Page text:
The long-standing practice of automatically charging you a 15 – 20% gratuity at your favorite restaurant is changing as we speak. The practice of charging customers for tips is normally applied to large parties (tables of 8 or more) or at high profile restaurants. The practice came about to ensure servers handling large groups receive adequate tips. Here is what is changing:
Beginning in 2014 any automatic gratuity added to a patron’s bill is deemed to be service income and treated as wages to employees. This change will mean lower take home pay for servers and it will mean larger social security payments for restaurants as the normal social security tip credit will not apply to these fees. To avoid tips being reclassified as wages a tip must;
- be at the discretion of the customer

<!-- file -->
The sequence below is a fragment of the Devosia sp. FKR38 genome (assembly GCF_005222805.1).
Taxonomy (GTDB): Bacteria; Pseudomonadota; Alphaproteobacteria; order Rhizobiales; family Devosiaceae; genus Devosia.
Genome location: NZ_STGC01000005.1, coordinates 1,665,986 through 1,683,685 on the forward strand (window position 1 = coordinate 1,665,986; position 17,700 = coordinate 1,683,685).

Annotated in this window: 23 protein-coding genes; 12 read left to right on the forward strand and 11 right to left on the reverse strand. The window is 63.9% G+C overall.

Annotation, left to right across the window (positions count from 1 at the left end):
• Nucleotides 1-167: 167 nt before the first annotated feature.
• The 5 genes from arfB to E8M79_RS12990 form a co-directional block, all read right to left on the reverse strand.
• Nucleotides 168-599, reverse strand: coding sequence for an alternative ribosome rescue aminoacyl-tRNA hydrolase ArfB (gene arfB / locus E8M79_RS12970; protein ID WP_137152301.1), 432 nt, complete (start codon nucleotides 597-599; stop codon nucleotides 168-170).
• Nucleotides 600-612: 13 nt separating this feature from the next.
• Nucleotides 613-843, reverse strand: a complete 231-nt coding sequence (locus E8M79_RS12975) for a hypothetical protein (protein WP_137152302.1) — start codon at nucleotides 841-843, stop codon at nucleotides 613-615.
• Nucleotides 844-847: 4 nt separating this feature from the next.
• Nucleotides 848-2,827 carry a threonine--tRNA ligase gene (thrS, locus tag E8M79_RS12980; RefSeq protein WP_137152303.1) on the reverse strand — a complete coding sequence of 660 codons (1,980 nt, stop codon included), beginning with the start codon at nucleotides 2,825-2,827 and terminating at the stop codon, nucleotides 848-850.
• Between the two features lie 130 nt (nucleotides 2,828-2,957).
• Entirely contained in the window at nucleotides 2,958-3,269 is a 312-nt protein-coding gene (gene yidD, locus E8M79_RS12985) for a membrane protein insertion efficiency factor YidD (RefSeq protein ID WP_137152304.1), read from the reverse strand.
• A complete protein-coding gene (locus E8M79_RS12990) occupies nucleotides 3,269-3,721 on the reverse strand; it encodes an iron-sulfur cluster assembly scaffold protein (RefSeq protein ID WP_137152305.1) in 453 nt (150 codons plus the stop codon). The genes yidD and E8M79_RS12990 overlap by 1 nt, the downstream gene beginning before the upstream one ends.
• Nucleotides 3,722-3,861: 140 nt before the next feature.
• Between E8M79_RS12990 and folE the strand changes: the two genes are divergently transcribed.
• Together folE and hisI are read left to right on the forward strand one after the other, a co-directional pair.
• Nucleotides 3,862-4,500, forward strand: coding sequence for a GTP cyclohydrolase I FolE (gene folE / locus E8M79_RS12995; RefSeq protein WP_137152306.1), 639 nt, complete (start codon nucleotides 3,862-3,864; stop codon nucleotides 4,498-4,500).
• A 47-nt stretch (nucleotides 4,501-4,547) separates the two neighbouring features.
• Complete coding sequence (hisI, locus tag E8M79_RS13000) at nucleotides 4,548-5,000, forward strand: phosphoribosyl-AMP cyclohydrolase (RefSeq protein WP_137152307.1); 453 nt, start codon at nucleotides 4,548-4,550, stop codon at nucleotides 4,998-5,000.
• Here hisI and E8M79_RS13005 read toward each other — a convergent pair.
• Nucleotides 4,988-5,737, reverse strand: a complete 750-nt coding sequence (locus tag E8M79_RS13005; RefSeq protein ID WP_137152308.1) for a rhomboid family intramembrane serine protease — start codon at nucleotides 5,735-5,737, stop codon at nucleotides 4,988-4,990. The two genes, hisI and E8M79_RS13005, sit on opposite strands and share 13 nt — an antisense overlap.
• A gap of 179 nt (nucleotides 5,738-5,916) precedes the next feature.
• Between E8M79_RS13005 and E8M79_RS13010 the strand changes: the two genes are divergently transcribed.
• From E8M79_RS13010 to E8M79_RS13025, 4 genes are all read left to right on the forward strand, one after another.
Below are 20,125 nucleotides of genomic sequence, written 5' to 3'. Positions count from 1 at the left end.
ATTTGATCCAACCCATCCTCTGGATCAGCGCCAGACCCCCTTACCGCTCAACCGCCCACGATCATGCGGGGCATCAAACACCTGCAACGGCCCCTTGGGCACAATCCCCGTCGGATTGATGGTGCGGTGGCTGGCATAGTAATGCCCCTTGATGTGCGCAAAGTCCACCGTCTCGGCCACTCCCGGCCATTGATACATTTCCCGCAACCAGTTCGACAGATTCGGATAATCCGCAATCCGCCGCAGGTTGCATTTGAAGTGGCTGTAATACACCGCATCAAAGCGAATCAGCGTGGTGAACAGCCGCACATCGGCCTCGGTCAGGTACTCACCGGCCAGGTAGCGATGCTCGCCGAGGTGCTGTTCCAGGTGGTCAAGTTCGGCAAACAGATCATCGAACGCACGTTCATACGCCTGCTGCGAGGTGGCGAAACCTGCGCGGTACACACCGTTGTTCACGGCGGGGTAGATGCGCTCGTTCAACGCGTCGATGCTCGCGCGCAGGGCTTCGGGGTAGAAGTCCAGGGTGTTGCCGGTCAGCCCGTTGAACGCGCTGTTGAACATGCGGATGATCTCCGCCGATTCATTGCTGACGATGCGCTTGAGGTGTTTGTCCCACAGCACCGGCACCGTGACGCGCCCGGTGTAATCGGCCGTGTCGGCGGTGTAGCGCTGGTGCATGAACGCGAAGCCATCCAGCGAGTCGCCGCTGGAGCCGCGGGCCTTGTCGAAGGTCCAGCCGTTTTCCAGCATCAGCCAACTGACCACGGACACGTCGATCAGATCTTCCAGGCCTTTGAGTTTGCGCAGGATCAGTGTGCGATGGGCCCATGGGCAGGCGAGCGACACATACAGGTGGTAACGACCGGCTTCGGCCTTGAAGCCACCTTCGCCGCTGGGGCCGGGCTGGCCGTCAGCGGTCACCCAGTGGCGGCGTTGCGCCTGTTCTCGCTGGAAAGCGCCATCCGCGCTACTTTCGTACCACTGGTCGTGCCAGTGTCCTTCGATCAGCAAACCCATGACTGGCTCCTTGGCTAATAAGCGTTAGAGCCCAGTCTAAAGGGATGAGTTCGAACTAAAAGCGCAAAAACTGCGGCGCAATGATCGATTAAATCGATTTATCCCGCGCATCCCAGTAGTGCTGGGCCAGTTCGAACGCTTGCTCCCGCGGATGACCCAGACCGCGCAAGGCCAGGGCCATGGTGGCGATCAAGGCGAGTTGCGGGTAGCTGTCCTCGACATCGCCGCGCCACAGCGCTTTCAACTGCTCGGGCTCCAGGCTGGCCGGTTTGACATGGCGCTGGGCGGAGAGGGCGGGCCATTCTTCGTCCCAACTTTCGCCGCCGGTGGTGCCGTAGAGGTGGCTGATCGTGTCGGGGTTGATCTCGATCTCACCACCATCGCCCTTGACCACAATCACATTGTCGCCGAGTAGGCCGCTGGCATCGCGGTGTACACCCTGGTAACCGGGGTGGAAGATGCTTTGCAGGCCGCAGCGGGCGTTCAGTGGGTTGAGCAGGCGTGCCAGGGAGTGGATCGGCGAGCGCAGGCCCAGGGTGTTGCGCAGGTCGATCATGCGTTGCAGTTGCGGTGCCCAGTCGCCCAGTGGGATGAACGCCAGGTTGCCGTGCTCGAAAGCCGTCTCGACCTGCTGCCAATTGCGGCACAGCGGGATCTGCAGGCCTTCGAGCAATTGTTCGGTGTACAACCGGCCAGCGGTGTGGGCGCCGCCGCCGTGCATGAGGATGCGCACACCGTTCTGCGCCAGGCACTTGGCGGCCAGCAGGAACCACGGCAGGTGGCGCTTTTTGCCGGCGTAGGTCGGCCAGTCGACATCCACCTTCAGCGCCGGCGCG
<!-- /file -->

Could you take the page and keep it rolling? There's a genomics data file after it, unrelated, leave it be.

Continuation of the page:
- the amount must be determined by the customer
- the beneficiary of the tip is generally to be determined by the customer
- the amount is not subject to negotiation or policy
How this is interpreted by restaurants will continue to evolve.
This automatic gratuity should not be reported by you as tip income when you report your tips to your employer beginning in January, 2014. It should already be included in your wages. If your employer currently has the practice of adding automatic tips to customers’ bills, you may wish to let them know of this impending change.
A number of larger restaurants are temporarily doing away with automatically charging you a tip amount on your bill. This is being done as a test to see if customers continue to add a reasonable tip amount when your dining party is large. Decisions will then be made whether to continue to add this automatic tip charge, or allow patrons to determine an appropriate tip.
While this change takes place over the next few months, remember if service is poor, the gratuity can be negotiable even if it is automatically applied to your bill.